September picks: Duplan, Szymaszek, and Bartlett
Three great 2016 titles from women poets reviewed in brief this month.
Take This Stallion, Anaïs Duplan (Brooklyn Arts Press, 2016)
Anaïs Duplan’s poems are witty and bold, inhabiting a speculative underbelly of pop culture, framed by pictographs in dialogue (“∆ said to◻, ‘Did I hit an animal back there?’ //◻said, ‘No, don’t look back.’”). At times dark, ambling, and surreal — hinting at trauma, microaggression, nightmare, longing — these poems captivate in wily turns of phrase, unexpected humor: “Do you ever look for bodies on the water / or do you prefer to have fun with friends”; “Here’s something I’ve always wondered about Siamese twins: / everything.” Seventy-one pages feel too short a space to spend with Duplan’s words.
Journal of Ugly Sites, Stacy Szymaszek (Fence Books, 2016)
Journal of Ugly Sites’s running themes include the death of a beagle and thyroid problems; Stacy Szymaszek records the everyday in a year of bad days. A slow burn of a tell-all, Szymaszek does not hesitate to make things personal — to share with readers what only diaries should know. In the process, we feel not only the ugliness of NYC sites, but the ugliness of harsh reality, become almost (but not quite) beautiful in this form. The poems become a source of control that contrast Szymaszek’s lack thereof; “trying to accept that I’m no longer omnipotent,” she writes, “a / power I had to revoke because it was blowing out / my adrenal gland.”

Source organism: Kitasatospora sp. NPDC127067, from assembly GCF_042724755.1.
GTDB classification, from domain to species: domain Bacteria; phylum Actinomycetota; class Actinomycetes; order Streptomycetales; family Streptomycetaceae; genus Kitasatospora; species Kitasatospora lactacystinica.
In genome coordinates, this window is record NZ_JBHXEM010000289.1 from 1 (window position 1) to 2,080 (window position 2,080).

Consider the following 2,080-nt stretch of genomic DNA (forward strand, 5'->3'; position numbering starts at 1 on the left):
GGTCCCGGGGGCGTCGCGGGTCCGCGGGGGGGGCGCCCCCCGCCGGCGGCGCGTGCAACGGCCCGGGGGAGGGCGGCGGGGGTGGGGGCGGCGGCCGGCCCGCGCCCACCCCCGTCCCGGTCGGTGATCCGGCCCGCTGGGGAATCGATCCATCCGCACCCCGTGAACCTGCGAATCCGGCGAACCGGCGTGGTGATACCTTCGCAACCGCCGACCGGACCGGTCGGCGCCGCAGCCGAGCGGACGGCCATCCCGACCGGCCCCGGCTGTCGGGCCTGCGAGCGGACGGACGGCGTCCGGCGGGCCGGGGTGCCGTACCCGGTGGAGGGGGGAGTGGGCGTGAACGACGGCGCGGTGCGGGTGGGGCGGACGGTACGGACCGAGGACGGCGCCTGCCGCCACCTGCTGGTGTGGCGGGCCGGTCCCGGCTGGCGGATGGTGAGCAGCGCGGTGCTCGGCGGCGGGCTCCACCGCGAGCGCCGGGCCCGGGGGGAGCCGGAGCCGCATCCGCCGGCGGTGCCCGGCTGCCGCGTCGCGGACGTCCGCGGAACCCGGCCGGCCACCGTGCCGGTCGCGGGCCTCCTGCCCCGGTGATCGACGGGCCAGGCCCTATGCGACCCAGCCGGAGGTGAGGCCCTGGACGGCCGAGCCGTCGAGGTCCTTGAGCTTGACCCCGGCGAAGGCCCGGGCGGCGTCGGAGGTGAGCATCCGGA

Sometimes We Walk With Our Nails Out, Sarah Bartlett (Subito Press, 2016)
There is something casually anxious motivating Sarah Bartlett’s poems — something like young love or a search for self, but without any of the treacly baggage that often accompanies writing on such matters. Bartlett is frank and unapologetic: “When I leave notes / on your pillow it’s supposed to be a gimmick”; “I am lonely / but not for you.” Her poems flow into each other seamlessly, an odd collection of fake moustaches, tight pants, fish, Freud, cells. Beneath a surface cynicism Bartlett has clawed her way to a place that is inarticulate and deep.